Series of literary questions on plays

Questions on Death of a Salesman (first two groups)

 

5. How does Linda define life to Willy? How does he respond?

 

6. What does Willy mean when he says that Biff is “lost”? (Before you answer this question, consider what he has said shortly before this and after this as well.)

 

7. Explicate Willy’s line “How can they whip cheese?” How does it connect to what has happened thus far in the play?

 

8. Why has Biff not “settled down” to a specific career? Quote his commentary, and then explicate it.

 

9. Evaluate the symbolic role of “the merchandise manager” in Act I. Pay particular attention to what his situation and Happy’s attitude towards it tells us about Happy Loman.

 

10. What function does advertising (in general as well as particular terms) serve in Act I? In order to answer this question, you must provide both an individual example of an advertised product and a consideration of the larger role played by advertising.

 

11. What functions does Bernard serve in Act I?

 

12. What functions does Charley serve in Act I?

 

 

13. What demand does Linda make of Biff regarding his father? Why does she do so?

ENLT 140 Name

Reading Exam #18

 

Explicate each of the following excerpts from Death of a Salesman, paying particular attention to its function in terms of character development, symbolic statement, or “plot” advancement. (You will need to identify the speaker and the context, before you begin your explication). You will need in many cases to identify which elements in each excerpt serve a symbolic role; please highlight such elements.

 

1 “Will you stop mending stockings? At least while I’m in the house. It gets me nervous. I can’t tell you.”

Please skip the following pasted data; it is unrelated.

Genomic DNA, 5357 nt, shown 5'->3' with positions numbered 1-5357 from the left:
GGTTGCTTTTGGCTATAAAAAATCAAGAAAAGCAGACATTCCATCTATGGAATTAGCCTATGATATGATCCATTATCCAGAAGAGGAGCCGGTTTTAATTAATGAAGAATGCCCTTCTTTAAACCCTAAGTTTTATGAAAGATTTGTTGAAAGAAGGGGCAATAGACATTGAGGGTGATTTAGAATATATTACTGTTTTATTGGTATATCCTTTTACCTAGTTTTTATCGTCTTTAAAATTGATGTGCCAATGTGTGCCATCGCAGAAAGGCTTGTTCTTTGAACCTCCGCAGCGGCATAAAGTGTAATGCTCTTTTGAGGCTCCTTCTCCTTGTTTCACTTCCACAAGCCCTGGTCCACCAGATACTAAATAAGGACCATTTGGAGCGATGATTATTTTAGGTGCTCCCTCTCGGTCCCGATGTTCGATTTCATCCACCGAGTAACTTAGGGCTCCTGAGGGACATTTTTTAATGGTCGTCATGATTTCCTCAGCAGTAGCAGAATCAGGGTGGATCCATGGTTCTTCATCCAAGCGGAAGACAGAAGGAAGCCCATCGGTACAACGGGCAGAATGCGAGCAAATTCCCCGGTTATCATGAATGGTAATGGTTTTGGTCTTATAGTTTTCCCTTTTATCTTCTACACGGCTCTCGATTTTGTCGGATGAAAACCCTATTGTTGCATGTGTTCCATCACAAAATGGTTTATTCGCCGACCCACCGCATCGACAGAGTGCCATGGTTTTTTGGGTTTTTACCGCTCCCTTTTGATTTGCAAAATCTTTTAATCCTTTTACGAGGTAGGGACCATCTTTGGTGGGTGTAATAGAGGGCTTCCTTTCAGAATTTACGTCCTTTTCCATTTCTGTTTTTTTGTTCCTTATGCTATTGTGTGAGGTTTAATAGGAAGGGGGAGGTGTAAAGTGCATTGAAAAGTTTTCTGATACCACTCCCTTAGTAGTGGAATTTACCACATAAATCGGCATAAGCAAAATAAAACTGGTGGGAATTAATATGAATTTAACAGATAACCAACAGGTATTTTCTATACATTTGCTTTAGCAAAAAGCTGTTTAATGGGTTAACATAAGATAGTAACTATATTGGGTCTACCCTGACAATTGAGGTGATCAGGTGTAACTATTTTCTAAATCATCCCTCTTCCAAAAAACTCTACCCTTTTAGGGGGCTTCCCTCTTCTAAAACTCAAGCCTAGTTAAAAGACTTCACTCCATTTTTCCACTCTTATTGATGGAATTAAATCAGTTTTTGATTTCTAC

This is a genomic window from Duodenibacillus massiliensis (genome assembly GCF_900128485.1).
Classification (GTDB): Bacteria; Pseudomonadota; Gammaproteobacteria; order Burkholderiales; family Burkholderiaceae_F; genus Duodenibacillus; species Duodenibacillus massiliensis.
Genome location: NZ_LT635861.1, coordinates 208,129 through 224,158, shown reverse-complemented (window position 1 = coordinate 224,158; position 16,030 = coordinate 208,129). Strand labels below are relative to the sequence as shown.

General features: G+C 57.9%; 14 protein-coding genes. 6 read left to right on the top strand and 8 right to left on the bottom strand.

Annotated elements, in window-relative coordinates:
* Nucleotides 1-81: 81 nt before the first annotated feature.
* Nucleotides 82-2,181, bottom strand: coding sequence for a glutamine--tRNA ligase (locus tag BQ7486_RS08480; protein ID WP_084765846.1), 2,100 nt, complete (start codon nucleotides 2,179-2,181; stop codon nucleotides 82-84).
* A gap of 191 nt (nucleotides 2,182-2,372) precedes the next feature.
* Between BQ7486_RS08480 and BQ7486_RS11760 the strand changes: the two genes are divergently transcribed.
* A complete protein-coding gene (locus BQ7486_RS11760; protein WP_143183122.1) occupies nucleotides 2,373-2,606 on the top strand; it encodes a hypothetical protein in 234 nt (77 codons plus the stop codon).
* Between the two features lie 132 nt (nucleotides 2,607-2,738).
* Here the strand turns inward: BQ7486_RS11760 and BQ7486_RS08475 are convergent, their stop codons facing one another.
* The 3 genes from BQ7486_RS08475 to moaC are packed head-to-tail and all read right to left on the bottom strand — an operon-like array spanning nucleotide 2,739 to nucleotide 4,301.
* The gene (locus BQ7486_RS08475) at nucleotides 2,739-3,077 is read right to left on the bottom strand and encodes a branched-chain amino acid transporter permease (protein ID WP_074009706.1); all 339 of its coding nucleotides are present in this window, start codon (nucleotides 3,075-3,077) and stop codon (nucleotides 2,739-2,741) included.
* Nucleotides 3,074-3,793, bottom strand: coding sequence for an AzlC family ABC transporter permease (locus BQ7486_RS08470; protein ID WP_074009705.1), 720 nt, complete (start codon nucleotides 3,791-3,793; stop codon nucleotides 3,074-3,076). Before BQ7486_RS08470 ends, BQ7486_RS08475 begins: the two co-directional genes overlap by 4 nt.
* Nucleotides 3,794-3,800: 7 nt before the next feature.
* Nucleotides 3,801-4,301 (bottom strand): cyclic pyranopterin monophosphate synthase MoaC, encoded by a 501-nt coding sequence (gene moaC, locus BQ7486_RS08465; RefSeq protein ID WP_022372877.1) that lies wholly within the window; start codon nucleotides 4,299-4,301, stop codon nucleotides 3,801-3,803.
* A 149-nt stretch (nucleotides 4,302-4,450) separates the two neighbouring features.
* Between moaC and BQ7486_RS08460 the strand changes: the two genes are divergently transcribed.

2. “You can’t eat the orange and throw the peel away−”

 

3. “Get out of these cities, they’re full of talk and time payments and courts of law.”

 

4. “He never trained himself for anything.”

“But he did, he did. After high school he took so many correspondence courses.”

 

5. “The Supreme Court! And he didn’t even mention it!”

“He don’t have to–he’s gonna do it.”

 

6. “I’ve got to get some seeds, right away. Nothing’s planted. I don’t have a thing in the ground.”

 

7. “I see it like a diamond, shining in the dark, hard and rough, that I can pick up and touch in my hand. Not like–like an appointment. This would not be another damned-fool appointment, Ben, and it changes all the aspects.”

 

8. “Why, why can’t I give him something and not have him hate me?”

 

9. “I won’t take the rap for this, you hear?”

“That’s just what I’m telling you!”

 

10. “I’m not bringing home any prizes any more, and you’re going to stop waiting for me to bring them home.”

 

11. “Can you imagine that magnificence with twenty thousand dollars in his pocket?”

 

12. “No man only needs a little salary.”

 

13. “Nobody dost blame this man”

 

14-15. Consider Miller’s comment (in the story “In Memoriam”) that “I always imagined he had been dressed by someone else.” Apply it both to the story and to Willy Loman.

 

 

 

ENLT 140 Name

Reading Exam #19

 

1-2. Describe in precise terms what the first paragraph of the stage directions to A Raisin in the Sun says about character and plot.

 

3. Analyze the symbolic and plot-level roles of the “fifty cents” Travis requests for school.

 

4. Contrast the ways in which Walter and Ruth regard the “eggs” she offers for his breakfast.

 

5. Point out the irony in the response Walter routinely makes to Beneatha’s dream.

 

6. Describe Mama’s dreams and her reaction to what happened to them.

 

7. Analyze the symbolism of Mama’s plant in terms of your answer to the previous question.

 

8. Describe the role played by Asagai in Scene II.

 

9. Evaluate the manner in which Mama greats Asagai.

 

10-11. What does the meaning of Alaiyo say about any two of the characters of A Raisin in the Sun?

 

12. What achievements of her generation does Mama emphasize?

 

13. What does she chastise Walter for failing to understand about what she and his father have done?

 

14. What roles does Ruth’s pregnancy play in Scene II of Act I?

 

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